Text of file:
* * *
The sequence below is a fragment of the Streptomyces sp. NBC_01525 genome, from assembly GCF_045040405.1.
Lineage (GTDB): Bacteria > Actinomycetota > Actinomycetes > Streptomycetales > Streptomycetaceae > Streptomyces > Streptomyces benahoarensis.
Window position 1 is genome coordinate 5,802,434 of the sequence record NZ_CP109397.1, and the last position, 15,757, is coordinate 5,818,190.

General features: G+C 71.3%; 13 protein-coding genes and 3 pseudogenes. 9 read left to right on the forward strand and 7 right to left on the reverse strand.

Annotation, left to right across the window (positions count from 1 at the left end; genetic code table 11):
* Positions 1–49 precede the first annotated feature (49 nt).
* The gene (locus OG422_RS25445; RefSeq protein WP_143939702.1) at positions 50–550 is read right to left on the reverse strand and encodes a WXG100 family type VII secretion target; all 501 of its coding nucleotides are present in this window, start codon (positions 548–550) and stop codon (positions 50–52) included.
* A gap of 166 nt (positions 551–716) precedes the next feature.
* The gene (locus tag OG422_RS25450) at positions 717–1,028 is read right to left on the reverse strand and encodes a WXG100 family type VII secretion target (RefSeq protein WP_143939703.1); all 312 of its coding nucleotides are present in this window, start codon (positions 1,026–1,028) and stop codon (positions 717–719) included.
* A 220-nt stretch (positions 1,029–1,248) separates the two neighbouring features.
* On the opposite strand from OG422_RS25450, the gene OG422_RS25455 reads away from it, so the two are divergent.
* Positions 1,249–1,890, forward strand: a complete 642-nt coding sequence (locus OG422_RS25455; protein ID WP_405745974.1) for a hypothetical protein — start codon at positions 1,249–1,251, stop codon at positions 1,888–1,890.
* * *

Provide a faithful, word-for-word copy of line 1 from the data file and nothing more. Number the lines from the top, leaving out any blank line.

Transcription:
The sequence below is a fragment of the Streptomyces sp. NBC_01525 genome, from assembly GCF_045040405.1.